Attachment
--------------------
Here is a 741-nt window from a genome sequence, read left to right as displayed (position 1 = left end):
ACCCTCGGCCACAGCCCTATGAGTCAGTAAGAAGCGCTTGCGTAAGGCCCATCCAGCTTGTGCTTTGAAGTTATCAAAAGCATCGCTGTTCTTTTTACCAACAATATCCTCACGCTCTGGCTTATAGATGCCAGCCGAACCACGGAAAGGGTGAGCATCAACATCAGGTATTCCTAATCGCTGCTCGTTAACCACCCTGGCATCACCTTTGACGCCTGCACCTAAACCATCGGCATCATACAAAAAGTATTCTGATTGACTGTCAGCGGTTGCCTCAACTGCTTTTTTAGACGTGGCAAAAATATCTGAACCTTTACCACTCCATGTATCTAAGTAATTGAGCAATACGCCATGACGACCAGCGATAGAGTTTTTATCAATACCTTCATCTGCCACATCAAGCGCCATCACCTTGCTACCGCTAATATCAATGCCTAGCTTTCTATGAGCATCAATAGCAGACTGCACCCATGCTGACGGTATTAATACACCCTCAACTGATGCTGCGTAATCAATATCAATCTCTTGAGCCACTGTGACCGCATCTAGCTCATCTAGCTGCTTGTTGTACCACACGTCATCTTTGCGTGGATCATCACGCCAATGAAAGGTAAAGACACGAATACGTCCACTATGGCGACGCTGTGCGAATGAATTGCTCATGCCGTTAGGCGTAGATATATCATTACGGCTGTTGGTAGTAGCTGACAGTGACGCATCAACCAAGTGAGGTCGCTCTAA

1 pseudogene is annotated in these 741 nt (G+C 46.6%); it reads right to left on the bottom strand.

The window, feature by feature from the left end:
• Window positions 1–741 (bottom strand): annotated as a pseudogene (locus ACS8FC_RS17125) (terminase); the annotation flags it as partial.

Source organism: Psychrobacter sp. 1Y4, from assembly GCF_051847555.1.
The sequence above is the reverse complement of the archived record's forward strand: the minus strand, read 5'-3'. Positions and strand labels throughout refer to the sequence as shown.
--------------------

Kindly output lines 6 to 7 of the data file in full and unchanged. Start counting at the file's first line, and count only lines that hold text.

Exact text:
Source organism: Psychrobacter sp. 1Y4, from assembly GCF_051847555.1.
The sequence above is the reverse complement of the archived record's forward strand: the minus strand, read 5'-3'. Positions and strand labels throughout refer to the sequence as shown.